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Romans Gods and Goddess: Amata

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Introduction to Amata

The ancient Romans Gods and Goddess contain a wealth of stories and legends, wrapped in Myths which typically provide a story with a morale code designed to influence the reader into behaviour as fitting Romans culture of the era.

In this article, we look at Amata and the myths and legends surrounding Amata, Amata relationship to and with other Romans Gods and Goddess and key events and stories which relate to ancient astrology and the changing seasons.

About Amata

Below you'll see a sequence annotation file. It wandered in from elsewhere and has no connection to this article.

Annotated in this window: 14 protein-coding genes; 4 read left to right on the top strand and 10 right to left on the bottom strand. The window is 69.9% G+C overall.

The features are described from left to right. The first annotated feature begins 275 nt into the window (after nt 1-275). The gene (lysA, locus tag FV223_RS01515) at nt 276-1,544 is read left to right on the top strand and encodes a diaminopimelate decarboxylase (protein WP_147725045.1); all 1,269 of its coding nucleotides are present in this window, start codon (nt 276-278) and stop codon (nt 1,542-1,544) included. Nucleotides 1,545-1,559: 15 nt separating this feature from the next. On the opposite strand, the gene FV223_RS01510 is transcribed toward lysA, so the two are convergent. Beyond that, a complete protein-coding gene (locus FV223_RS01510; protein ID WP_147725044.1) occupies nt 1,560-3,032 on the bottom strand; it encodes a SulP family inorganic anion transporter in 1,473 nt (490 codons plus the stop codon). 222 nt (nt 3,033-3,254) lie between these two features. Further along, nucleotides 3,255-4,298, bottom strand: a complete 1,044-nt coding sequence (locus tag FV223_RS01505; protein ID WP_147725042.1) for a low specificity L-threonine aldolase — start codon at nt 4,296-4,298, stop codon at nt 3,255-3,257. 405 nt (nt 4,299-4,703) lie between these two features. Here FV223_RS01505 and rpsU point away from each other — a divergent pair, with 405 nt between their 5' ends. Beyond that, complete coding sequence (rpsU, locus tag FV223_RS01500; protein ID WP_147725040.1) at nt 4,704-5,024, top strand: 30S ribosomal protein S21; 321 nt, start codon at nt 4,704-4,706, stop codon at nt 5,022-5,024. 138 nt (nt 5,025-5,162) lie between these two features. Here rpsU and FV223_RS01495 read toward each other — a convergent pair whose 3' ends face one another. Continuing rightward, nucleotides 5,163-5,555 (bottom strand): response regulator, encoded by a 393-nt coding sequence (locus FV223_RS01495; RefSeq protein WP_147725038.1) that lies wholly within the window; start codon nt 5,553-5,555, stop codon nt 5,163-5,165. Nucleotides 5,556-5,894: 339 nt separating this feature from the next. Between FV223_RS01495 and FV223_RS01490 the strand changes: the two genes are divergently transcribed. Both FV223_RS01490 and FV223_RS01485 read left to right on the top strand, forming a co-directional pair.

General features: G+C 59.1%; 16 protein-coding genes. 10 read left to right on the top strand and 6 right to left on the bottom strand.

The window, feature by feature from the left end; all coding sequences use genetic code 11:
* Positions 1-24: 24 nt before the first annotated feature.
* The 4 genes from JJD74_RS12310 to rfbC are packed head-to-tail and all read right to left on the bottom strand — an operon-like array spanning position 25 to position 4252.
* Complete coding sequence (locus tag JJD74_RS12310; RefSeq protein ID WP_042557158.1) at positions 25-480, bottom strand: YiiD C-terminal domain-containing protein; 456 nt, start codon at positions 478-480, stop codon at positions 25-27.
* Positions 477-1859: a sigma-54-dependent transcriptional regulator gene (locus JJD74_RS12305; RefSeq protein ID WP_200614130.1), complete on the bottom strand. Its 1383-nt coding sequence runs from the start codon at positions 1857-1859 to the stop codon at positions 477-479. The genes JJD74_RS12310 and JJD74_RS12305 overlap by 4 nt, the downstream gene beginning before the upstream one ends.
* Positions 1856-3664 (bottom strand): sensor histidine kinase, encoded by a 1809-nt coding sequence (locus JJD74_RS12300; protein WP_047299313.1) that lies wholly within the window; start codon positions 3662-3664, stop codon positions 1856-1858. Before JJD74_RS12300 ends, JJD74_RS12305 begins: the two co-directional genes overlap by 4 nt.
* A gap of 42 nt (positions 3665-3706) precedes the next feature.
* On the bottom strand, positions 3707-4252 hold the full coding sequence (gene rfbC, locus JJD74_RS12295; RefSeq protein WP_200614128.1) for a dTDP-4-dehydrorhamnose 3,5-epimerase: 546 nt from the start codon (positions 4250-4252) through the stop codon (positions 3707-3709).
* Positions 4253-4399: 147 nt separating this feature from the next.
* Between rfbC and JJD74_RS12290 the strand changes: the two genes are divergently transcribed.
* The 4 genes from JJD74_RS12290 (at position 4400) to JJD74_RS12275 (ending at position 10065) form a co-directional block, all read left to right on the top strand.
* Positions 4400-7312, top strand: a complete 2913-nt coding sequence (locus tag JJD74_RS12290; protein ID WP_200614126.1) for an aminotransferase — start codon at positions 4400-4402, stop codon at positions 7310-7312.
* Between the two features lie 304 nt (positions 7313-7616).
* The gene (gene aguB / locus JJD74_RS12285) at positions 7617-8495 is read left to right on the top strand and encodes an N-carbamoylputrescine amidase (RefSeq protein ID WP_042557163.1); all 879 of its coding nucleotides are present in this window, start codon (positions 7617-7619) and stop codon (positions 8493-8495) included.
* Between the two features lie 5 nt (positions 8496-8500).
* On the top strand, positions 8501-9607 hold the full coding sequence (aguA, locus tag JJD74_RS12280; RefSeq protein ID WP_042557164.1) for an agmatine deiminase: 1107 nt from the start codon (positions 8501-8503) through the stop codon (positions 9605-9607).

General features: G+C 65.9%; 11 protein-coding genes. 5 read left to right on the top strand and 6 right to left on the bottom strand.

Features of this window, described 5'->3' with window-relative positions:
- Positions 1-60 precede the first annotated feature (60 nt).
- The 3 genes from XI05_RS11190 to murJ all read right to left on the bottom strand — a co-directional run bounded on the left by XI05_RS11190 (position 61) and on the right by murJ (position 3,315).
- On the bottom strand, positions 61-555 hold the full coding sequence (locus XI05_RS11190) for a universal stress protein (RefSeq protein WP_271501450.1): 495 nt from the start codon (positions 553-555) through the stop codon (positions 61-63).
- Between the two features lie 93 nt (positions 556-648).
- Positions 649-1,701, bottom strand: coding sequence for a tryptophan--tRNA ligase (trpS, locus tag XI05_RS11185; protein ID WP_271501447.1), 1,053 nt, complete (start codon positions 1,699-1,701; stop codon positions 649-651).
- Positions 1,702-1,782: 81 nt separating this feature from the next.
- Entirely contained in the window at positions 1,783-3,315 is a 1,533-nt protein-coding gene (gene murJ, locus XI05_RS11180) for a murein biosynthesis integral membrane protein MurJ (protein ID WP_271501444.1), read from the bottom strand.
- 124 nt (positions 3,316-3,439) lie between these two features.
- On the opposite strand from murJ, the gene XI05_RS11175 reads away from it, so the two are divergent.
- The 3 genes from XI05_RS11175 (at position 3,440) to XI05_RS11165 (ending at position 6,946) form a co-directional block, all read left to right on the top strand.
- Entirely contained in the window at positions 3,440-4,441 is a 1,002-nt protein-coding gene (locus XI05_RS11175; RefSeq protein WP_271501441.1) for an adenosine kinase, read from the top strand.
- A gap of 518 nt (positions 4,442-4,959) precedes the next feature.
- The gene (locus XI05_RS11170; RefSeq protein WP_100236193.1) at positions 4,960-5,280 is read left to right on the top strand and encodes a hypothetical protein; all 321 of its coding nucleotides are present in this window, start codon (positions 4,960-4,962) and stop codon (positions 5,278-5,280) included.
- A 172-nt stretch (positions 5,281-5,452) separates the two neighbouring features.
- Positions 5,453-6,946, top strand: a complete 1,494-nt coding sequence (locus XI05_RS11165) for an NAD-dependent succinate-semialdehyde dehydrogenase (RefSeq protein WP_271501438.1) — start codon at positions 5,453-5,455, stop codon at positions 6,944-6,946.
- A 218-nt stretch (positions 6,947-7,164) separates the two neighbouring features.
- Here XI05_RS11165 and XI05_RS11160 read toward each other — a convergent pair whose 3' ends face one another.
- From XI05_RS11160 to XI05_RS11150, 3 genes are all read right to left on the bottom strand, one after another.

She was the wife of king Latinus, and mother of LavinIa. LavinIa had been promised to Turnus king of the Rutuli, who were an ancient Italian tribe, with connections to the Etruscans at least; but when Aeneas and the Trojans arrived in Italy, king Latinus having consulted the oracle, was advised to marry his daughter to a foreigner, so he offered LavinIa to Aeneas. Her mother Amata objected and continued to support Turnus' claim, he was further supported by Juno the daughter of Saturn and wife and sister of Jupiter. Other supporters included, Mezentius the exiled Etruscan king, and father of Lausus, and the queen of the Volsci, Camilla, and also his supposed sister named Juturna, who was a Naiad, and fountain and fresh water nymph. Turnus was eventually killed by Aeneas in the ensuing war, and apparently Amata committed suicide.

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